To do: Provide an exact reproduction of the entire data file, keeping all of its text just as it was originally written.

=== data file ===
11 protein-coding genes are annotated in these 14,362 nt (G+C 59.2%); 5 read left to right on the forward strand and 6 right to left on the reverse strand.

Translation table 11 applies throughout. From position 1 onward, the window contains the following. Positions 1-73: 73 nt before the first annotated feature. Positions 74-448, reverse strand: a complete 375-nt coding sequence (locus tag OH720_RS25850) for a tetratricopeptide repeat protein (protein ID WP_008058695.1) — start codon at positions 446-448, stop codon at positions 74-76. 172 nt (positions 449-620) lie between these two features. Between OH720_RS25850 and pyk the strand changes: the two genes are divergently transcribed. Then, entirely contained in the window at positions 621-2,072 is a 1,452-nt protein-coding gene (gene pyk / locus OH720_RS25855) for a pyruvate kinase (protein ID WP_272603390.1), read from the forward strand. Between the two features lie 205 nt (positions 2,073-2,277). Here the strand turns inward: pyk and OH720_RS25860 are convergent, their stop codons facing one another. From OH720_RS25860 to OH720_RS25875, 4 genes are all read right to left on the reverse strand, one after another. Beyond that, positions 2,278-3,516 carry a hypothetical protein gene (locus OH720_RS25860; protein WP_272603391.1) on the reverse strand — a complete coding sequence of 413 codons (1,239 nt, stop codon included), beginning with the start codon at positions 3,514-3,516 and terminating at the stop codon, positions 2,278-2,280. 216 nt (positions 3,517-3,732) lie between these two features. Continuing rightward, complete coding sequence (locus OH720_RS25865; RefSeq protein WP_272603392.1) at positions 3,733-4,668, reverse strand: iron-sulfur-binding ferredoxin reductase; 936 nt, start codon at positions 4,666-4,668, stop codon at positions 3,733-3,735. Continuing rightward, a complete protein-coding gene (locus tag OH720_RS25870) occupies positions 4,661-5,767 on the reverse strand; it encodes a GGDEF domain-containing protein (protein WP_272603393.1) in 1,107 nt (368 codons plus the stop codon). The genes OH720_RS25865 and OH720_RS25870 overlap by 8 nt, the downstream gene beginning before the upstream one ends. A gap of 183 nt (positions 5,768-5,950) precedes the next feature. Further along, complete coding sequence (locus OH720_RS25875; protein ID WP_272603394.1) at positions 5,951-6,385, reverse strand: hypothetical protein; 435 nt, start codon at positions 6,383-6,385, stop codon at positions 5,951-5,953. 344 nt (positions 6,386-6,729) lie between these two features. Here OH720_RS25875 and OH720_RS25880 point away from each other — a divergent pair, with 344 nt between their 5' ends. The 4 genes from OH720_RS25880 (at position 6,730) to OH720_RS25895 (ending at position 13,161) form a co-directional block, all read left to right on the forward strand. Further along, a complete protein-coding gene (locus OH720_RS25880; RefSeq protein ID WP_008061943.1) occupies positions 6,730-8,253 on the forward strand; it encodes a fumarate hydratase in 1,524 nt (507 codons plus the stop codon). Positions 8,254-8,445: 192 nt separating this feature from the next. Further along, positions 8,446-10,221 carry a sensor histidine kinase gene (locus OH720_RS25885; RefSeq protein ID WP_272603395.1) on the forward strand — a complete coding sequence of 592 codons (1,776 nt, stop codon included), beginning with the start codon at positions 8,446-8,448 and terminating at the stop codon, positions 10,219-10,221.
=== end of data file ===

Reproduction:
11 protein-coding genes are annotated in these 14,362 nt (G+C 59.2%); 5 read left to right on the forward strand and 6 right to left on the reverse strand.

Translation table 11 applies throughout. From position 1 onward, the window contains the following. Positions 1-73: 73 nt before the first annotated feature. Positions 74-448, reverse strand: a complete 375-nt coding sequence (locus tag OH720_RS25850) for a tetratricopeptide repeat protein (protein ID WP_008058695.1) — start codon at positions 446-448, stop codon at positions 74-76. 172 nt (positions 449-620) lie between these two features. Between OH720_RS25850 and pyk the strand changes: the two genes are divergently transcribed. Then, entirely contained in the window at positions 621-2,072 is a 1,452-nt protein-coding gene (gene pyk / locus OH720_RS25855) for a pyruvate kinase (protein ID WP_272603390.1), read from the forward strand. Between the two features lie 205 nt (positions 2,073-2,277). Here the strand turns inward: pyk and OH720_RS25860 are convergent, their stop codons facing one another. From OH720_RS25860 to OH720_RS25875, 4 genes are all read right to left on the reverse strand, one after another. Beyond that, positions 2,278-3,516 carry a hypothetical protein gene (locus OH720_RS25860; protein WP_272603391.1) on the reverse strand — a complete coding sequence of 413 codons (1,239 nt, stop codon included), beginning with the start codon at positions 3,514-3,516 and terminating at the stop codon, positions 2,278-2,280. 216 nt (positions 3,517-3,732) lie between these two features. Continuing rightward, complete coding sequence (locus OH720_RS25865; RefSeq protein WP_272603392.1) at positions 3,733-4,668, reverse strand: iron-sulfur-binding ferredoxin reductase; 936 nt, start codon at positions 4,666-4,668, stop codon at positions 3,733-3,735. Continuing rightward, a complete protein-coding gene (locus tag OH720_RS25870) occupies positions 4,661-5,767 on the reverse strand; it encodes a GGDEF domain-containing protein (protein WP_272603393.1) in 1,107 nt (368 codons plus the stop codon). The genes OH720_RS25865 and OH720_RS25870 overlap by 8 nt, the downstream gene beginning before the upstream one ends. A gap of 183 nt (positions 5,768-5,950) precedes the next feature. Further along, complete coding sequence (locus OH720_RS25875; protein ID WP_272603394.1) at positions 5,951-6,385, reverse strand: hypothetical protein; 435 nt, start codon at positions 6,383-6,385, stop codon at positions 5,951-5,953. 344 nt (positions 6,386-6,729) lie between these two features. Here OH720_RS25875 and OH720_RS25880 point away from each other — a divergent pair, with 344 nt between their 5' ends. The 4 genes from OH720_RS25880 (at position 6,730) to OH720_RS25895 (ending at position 13,161) form a co-directional block, all read left to right on the forward strand. Further along, a complete protein-coding gene (locus OH720_RS25880; RefSeq protein ID WP_008061943.1) occupies positions 6,730-8,253 on the forward strand; it encodes a fumarate hydratase in 1,524 nt (507 codons plus the stop codon). Positions 8,254-8,445: 192 nt separating this feature from the next. Further along, positions 8,446-10,221 carry a sensor histidine kinase gene (locus OH720_RS25885; RefSeq protein ID WP_272603395.1) on the forward strand — a complete coding sequence of 592 codons (1,776 nt, stop codon included), beginning with the start codon at positions 8,446-8,448 and terminating at the stop codon, positions 10,219-10,221.